There are a number of ‘built-in’ filter toggles as it were. If you want to create a collection of only co-operative RPG games that feature trading cards and achievements — you could do that. Any new game you purchase or add to your library in the future fitting this criteria would be automatically added to this collection, too.
If — like me — you want to get a little more specific than the broad genre categorisations allow for, you can also add any number of Store Tags to your filter. Want a dynamic collection that lists your completely unplayed games that the store tags have listed as having ‘Great soundtrack’? You could do that.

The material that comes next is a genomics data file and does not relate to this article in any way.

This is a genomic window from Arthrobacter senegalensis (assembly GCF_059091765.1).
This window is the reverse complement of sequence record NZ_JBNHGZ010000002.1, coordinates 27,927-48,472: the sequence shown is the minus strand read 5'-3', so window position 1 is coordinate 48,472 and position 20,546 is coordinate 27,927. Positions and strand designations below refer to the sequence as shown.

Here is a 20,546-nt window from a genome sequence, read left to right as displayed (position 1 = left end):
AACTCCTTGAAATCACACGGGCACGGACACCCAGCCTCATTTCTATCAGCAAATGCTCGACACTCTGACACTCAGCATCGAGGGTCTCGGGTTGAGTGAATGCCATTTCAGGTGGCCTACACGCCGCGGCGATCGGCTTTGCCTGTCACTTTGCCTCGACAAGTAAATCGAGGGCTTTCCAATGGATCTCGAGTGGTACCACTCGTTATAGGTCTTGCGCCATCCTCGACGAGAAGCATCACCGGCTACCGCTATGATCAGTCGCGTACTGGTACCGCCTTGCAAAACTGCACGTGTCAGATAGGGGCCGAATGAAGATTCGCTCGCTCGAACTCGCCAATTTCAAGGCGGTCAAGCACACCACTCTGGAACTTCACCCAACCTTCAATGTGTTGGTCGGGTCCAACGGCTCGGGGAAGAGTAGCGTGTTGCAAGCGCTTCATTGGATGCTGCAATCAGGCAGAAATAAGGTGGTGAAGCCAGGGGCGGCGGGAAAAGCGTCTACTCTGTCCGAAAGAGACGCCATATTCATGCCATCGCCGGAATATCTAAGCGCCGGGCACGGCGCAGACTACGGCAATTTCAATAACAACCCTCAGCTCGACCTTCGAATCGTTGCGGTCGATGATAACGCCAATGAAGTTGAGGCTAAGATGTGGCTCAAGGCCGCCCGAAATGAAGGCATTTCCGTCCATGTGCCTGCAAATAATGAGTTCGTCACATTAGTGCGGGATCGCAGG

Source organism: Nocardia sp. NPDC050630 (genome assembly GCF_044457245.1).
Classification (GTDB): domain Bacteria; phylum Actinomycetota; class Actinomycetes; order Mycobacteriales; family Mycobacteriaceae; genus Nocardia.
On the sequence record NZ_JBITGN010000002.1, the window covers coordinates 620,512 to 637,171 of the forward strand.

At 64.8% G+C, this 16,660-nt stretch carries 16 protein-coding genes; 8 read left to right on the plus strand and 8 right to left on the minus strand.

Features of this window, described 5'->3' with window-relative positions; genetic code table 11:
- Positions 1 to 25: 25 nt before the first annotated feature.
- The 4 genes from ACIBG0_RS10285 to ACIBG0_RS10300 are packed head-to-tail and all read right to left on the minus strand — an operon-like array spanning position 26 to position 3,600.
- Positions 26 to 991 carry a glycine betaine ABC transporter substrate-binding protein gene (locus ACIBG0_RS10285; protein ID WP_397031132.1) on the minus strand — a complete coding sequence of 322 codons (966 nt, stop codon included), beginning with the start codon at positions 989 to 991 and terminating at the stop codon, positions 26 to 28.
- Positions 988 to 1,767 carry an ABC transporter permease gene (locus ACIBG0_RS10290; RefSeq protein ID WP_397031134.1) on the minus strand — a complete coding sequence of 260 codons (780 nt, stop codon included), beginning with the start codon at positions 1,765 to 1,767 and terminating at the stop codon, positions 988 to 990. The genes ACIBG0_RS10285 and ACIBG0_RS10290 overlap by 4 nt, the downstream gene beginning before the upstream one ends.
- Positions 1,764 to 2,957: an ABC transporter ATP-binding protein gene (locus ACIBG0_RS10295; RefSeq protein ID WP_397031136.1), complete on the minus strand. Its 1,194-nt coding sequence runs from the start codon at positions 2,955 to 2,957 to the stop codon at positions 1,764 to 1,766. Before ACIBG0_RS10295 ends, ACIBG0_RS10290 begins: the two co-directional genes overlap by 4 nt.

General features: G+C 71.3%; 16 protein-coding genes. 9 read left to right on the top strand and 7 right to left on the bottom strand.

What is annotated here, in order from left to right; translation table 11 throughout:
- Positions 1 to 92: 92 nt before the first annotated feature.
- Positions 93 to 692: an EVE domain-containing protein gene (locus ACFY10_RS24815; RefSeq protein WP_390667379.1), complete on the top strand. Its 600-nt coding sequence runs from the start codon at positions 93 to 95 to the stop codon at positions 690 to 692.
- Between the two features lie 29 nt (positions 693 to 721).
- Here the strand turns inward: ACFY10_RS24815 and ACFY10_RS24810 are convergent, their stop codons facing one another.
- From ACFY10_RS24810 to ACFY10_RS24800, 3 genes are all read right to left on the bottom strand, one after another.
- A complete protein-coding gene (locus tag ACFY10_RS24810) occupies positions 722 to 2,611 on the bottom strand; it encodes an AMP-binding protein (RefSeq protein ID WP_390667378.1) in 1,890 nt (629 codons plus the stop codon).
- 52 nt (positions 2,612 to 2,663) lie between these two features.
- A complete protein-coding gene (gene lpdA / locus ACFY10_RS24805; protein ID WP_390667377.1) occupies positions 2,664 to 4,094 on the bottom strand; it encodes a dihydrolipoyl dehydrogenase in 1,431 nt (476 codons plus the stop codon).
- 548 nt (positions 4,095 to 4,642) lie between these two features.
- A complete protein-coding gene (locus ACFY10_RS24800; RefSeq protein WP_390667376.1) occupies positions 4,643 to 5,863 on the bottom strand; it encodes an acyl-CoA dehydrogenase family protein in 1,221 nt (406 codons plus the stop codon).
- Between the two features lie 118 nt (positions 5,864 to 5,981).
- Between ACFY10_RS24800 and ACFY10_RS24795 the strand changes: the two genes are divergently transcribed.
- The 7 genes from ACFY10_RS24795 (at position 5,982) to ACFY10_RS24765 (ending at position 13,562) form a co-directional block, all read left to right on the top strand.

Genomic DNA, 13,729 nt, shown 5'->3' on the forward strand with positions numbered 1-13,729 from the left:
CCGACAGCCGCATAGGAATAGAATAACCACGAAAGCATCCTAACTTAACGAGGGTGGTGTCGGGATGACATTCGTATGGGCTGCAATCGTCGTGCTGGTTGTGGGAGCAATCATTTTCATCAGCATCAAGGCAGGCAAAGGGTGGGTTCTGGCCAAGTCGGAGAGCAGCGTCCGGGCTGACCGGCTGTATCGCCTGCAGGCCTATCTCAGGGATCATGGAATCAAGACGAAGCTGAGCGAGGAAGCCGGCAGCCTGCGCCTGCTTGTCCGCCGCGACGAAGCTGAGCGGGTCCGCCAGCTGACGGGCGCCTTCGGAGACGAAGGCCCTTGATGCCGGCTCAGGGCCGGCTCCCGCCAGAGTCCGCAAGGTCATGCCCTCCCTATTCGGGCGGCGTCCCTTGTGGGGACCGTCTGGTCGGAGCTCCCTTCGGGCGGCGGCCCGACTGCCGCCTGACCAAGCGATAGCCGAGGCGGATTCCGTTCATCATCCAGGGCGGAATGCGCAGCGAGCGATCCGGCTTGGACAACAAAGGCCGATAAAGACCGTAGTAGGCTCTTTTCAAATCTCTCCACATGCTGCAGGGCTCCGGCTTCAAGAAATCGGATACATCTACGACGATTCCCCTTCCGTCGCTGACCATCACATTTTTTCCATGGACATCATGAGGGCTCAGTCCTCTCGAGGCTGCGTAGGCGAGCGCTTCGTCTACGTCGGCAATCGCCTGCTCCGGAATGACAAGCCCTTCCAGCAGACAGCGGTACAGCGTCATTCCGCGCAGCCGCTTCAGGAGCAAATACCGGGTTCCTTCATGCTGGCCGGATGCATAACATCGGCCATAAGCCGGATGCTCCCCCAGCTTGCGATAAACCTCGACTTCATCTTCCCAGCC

Being possibly a bit more practical (for me, at least) I’m more likely to create collections of things like ‘Multiplayer titles I have installed’, add that collection to my home page and then sort it by friends playing. Gives an easy launch point for jumping into things with buddies.
I’ll also likely switch my current genre manual categories over to dynamic collections using a mix of the prebuilt/base-line criteria and store tags. Not having to manually curate any more would be a Godsend. xD
Very positive, if you couldn’t tell.
I appreciate that even the classic style ‘list’ on the left was not removed immensely. It has received the benefit of updates to searchibility, sorting options1 and the filters used to create dynamic collections will also pare down this list.